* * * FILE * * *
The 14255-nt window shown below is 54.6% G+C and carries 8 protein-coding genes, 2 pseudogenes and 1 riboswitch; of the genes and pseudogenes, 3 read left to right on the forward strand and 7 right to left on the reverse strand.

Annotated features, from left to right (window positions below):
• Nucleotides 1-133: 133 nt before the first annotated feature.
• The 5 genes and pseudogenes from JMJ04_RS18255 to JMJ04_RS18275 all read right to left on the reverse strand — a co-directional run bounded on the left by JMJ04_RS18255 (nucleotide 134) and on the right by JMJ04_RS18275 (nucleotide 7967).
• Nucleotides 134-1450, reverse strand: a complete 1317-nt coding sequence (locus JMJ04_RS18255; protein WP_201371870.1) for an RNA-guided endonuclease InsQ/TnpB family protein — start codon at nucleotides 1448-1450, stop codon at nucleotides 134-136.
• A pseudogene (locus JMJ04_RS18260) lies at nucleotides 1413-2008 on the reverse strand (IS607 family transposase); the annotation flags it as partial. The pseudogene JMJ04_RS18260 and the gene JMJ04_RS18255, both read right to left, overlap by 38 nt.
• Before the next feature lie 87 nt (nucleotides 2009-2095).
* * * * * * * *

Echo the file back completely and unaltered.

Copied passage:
The 14255-nt window shown below is 54.6% G+C and carries 8 protein-coding genes, 2 pseudogenes and 1 riboswitch; of the genes and pseudogenes, 3 read left to right on the forward strand and 7 right to left on the reverse strand.

Annotated features, from left to right (window positions below):
• Nucleotides 1-133: 133 nt before the first annotated feature.
• The 5 genes and pseudogenes from JMJ04_RS18255 to JMJ04_RS18275 all read right to left on the reverse strand — a co-directional run bounded on the left by JMJ04_RS18255 (nucleotide 134) and on the right by JMJ04_RS18275 (nucleotide 7967).
• Nucleotides 134-1450, reverse strand: a complete 1317-nt coding sequence (locus JMJ04_RS18255; protein WP_201371870.1) for an RNA-guided endonuclease InsQ/TnpB family protein — start codon at nucleotides 1448-1450, stop codon at nucleotides 134-136.
• A pseudogene (locus JMJ04_RS18260) lies at nucleotides 1413-2008 on the reverse strand (IS607 family transposase); the annotation flags it as partial. The pseudogene JMJ04_RS18260 and the gene JMJ04_RS18255, both read right to left, overlap by 38 nt.
• Before the next feature lie 87 nt (nucleotides 2009-2095).